Last week Renee Quinn attended a program about social media at Akin Gump in Washington, D.C. Someone from House Speaker John Boehner’s office was in attendance and Renee had an opportunity to do a bit of networking. The topic turned to the subject of an interview, and an offer was made to attempt to facilitate an interview with a Member of Congress on issues relating to patents and innovation.
Learning of the offer to coordinate an interview I asked Renee to attempt to secure an interview with Congressman Jason Chaffetz (R-UT). Congressman Chaffetz is one of only two Members of Congress on both the House Budget Committee and the Subcommittee on Intellectual Property, which is a subset of the House Judiciary Committee. These two Committee assignments make Congressman Chaffetz the perfect person to speak with regarding patents, innovation and the Patent Office budget.
Staffers worked with us to coordinate the interview with Congressman Chaffetz, which took place earlier today. I was told I would have 15 minutes with the Congressman, and graciously he allowed the interview to go a little long. We talked about the President’s States of the Union address, patent reform, the USPTO budget, innovation generally, manufacturing, job creation, China and more. I think many will find what Congressman Chaffetz has to say quite interesting and very encouraging. I myself found him to be well informed and refreshingly candid.
President Obama delivers his weekly address on Feb. 5, 2011
In his February 5th radio address, President Obama noted that “If we make America the best place to do business, businesses should … set up shop here, and hire our workers, and pay decent wages, and invest in the future of this nation. That’s their obligation.”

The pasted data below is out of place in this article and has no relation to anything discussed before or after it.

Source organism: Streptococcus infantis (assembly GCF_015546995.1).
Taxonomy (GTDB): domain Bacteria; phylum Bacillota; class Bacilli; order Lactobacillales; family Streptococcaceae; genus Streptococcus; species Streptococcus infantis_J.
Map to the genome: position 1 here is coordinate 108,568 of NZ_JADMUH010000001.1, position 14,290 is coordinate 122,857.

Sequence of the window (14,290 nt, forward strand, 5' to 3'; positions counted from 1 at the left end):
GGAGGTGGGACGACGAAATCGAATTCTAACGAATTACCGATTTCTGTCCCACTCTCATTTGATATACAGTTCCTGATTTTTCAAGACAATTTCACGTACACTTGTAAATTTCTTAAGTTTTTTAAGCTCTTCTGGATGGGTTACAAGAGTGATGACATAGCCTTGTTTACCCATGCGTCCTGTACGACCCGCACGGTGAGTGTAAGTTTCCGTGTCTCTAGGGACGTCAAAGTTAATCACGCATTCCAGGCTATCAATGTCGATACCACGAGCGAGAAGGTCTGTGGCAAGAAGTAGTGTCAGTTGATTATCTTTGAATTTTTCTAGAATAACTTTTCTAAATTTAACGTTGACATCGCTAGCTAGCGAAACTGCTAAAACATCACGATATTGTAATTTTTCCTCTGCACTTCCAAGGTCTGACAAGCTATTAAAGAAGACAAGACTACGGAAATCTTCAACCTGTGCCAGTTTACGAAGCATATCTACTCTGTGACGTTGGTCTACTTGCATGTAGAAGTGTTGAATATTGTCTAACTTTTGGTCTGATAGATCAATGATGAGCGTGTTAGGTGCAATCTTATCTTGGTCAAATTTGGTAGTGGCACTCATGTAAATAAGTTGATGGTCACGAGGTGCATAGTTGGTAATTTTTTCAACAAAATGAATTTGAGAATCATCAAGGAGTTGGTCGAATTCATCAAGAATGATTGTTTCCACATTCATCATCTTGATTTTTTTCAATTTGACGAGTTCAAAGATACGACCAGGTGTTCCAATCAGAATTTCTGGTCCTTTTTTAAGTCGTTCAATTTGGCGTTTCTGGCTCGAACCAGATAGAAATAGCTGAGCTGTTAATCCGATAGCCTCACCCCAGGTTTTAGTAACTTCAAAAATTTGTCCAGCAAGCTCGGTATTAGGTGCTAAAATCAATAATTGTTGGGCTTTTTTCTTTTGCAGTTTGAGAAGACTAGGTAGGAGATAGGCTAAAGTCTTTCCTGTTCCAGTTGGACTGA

I agree. But government has an obligation, too. Is it doing all it can to truly make America the best place to do business?
Consider Evergreen Solar, which until last month was one of America’s largest solar panel makers. On January 14th, it shut down its Massachusetts factory and sent 800 jobs to China. This leaves only Silicon Valley’s Solyndra making solar panels in the U.S., and it just shut down one of its two production facilities.
President Obama at White House Ceremony, November 2010.
Earlier this evening President Barack Obama delivered the 2011 State of the Union Address to a live audience in the House Chambers at the Capitol. Not surprisingly, President Obama mentioned “innovation” repeatedly. The use of the “innovation” rhetoric is to be expected any more from our elected leaders, but it is typically little more than rhetoric. Perhaps that is how this speech will ultimately go down in history, but I must confess near complete shock that President Obama did utter the word “patent” during his speech this evening.